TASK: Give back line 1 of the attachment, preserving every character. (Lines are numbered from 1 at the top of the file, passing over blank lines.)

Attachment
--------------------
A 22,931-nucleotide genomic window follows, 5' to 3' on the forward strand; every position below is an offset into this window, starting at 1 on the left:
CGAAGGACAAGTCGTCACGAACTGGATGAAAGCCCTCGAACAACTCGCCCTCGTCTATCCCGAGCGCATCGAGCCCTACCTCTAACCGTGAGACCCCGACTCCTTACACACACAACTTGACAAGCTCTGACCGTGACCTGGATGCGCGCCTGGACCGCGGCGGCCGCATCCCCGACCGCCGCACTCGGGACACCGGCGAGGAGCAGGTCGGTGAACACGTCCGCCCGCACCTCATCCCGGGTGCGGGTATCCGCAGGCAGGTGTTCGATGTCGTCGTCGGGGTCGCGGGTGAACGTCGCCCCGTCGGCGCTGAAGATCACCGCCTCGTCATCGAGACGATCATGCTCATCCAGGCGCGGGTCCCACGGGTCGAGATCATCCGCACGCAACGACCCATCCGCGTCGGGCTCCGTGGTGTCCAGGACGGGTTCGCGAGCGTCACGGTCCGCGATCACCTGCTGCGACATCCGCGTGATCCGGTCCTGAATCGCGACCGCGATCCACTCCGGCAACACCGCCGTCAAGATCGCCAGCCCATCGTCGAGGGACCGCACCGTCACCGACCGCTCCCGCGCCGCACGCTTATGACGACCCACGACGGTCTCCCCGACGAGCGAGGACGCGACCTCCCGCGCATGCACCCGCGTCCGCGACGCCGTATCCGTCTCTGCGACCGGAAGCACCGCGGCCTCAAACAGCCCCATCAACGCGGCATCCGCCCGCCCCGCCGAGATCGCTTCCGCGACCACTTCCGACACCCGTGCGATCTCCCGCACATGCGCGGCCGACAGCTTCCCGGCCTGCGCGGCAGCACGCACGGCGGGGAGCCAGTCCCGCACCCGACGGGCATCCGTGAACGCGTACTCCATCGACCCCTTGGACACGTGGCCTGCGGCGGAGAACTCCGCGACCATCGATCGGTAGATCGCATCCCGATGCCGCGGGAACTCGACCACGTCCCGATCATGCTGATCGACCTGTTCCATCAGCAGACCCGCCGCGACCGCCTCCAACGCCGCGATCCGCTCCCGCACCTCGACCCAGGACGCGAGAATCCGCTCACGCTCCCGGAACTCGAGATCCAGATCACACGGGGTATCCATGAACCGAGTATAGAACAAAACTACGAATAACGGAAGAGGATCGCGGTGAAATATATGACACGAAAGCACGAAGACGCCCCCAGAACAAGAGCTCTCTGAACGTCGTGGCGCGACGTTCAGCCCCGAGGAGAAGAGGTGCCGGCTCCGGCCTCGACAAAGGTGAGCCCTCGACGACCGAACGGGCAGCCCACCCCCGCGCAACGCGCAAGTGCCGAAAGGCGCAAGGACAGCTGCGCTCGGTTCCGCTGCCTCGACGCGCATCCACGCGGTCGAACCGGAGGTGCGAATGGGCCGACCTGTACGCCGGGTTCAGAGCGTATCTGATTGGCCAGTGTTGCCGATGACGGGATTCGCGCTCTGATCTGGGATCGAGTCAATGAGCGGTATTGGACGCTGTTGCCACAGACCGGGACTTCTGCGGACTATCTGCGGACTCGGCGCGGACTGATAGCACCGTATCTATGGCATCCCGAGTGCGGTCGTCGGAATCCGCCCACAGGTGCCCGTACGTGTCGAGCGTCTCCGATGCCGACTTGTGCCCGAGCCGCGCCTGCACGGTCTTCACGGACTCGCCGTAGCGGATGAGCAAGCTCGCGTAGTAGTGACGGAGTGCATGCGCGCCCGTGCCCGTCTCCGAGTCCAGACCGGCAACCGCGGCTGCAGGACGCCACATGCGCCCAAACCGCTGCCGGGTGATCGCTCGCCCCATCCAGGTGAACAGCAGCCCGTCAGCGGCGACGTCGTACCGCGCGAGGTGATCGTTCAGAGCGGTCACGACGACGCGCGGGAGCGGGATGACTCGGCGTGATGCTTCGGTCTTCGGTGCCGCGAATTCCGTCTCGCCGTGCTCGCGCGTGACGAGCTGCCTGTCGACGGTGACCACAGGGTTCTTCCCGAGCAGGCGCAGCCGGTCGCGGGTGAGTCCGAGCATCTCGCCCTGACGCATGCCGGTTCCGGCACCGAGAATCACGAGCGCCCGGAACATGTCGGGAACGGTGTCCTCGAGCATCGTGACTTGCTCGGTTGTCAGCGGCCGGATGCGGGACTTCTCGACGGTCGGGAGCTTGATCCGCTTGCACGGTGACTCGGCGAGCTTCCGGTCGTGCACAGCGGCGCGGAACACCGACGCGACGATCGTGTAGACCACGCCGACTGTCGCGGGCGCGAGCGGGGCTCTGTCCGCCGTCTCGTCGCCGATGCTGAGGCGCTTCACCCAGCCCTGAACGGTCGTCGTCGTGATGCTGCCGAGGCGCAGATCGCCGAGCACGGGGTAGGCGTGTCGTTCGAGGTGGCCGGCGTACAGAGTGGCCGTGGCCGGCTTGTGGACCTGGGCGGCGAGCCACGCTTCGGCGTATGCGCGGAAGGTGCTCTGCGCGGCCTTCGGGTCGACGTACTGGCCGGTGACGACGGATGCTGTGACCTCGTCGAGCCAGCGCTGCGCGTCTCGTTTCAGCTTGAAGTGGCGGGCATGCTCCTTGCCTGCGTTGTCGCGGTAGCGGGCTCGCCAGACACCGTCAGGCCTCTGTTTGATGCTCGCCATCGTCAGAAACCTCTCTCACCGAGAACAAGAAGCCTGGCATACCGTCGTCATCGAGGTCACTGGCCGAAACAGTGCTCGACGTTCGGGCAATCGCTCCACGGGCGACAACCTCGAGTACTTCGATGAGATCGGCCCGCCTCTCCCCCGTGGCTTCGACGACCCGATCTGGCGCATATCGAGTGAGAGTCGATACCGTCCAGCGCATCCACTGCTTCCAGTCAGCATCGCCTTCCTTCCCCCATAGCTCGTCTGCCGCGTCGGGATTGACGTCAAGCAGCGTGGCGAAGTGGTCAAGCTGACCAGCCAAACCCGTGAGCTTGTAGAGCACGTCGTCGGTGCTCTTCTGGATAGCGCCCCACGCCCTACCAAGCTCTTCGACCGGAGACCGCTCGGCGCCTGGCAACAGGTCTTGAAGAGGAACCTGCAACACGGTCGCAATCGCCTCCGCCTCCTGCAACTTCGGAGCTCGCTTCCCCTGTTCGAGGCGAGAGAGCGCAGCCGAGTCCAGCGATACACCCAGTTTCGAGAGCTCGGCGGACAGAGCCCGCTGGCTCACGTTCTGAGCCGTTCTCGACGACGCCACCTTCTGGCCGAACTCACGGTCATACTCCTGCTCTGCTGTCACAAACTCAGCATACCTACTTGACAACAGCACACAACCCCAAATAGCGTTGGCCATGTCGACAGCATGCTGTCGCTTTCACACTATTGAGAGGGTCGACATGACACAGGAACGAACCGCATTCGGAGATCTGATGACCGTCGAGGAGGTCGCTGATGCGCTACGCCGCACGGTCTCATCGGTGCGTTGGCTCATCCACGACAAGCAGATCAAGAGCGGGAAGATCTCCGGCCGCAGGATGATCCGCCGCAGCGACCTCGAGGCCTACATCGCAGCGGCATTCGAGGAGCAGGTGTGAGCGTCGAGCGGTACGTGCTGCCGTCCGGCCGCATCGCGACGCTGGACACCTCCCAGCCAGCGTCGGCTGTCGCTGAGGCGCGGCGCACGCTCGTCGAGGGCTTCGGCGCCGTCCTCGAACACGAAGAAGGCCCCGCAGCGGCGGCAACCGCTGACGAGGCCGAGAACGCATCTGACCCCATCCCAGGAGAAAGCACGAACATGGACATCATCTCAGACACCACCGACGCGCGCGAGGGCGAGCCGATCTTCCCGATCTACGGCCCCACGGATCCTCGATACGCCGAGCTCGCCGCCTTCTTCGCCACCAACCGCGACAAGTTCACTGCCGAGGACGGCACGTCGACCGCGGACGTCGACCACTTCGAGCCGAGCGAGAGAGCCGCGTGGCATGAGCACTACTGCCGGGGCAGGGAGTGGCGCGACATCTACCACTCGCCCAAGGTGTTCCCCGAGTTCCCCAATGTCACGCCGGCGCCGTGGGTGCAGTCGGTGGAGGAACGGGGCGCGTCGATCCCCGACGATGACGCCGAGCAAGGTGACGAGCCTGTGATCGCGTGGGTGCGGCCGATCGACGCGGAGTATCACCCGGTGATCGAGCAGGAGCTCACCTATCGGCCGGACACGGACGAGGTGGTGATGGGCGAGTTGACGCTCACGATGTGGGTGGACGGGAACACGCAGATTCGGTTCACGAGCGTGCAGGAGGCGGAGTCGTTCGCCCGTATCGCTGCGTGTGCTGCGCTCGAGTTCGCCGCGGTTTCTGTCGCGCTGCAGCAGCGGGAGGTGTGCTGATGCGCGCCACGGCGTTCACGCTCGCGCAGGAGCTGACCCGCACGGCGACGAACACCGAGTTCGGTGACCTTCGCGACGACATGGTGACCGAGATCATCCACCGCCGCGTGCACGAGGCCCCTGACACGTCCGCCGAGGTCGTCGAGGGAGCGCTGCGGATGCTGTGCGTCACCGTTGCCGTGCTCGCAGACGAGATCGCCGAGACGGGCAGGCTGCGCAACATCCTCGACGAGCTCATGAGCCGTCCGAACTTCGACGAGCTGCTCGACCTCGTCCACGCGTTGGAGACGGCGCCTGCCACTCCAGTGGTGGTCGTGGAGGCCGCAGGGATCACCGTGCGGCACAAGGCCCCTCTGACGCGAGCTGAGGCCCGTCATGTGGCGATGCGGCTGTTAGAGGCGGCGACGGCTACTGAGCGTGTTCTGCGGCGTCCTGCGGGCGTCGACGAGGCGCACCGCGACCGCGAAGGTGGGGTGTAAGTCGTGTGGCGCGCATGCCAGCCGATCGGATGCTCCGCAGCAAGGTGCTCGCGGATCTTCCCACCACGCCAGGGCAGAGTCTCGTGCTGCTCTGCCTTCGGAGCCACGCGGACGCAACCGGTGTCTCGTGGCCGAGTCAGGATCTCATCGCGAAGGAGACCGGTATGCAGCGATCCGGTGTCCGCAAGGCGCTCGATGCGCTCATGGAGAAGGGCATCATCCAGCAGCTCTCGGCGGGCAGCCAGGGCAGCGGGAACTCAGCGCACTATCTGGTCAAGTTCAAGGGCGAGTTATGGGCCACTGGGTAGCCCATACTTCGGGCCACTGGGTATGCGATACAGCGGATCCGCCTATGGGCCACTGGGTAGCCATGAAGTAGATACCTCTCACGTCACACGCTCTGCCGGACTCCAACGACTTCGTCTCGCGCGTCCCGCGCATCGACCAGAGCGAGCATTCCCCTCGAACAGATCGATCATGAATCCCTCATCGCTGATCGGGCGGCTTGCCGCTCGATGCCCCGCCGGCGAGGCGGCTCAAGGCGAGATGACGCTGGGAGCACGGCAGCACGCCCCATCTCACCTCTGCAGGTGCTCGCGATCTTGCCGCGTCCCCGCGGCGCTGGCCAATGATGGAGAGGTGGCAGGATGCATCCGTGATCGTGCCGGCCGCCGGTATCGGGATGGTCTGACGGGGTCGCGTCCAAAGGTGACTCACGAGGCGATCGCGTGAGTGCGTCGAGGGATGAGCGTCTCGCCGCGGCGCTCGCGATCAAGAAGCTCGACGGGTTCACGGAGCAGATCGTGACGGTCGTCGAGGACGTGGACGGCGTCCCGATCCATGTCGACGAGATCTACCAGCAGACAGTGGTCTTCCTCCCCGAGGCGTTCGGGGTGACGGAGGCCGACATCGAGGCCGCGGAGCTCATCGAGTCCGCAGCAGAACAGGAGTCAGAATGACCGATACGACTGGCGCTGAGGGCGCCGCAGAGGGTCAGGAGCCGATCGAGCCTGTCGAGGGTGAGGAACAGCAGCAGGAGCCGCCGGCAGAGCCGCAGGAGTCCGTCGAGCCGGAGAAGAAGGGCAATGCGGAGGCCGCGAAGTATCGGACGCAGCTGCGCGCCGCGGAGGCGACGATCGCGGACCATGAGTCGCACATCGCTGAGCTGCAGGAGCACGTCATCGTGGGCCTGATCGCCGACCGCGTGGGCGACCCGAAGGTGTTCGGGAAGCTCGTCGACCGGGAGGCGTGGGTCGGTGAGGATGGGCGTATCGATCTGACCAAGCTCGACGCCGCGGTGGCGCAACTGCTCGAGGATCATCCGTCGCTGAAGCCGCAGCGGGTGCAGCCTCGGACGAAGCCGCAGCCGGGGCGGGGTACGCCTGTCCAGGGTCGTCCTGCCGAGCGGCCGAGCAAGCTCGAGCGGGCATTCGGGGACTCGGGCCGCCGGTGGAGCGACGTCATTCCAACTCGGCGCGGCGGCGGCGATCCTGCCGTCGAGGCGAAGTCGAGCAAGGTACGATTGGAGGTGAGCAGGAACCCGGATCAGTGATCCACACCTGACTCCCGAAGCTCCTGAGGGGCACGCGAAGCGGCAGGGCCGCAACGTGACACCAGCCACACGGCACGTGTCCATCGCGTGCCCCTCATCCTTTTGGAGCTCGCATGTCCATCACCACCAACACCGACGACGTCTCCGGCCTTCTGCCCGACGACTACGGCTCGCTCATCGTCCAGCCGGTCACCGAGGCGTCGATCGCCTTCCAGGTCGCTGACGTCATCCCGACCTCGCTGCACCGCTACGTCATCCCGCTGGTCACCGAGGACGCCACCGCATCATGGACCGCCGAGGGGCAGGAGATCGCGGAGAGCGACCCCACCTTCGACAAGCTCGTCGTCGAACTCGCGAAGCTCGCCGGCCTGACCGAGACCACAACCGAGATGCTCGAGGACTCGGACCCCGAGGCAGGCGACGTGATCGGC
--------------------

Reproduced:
A 22,931-nucleotide genomic window follows, 5' to 3' on the forward strand; every position below is an offset into this window, starting at 1 on the left: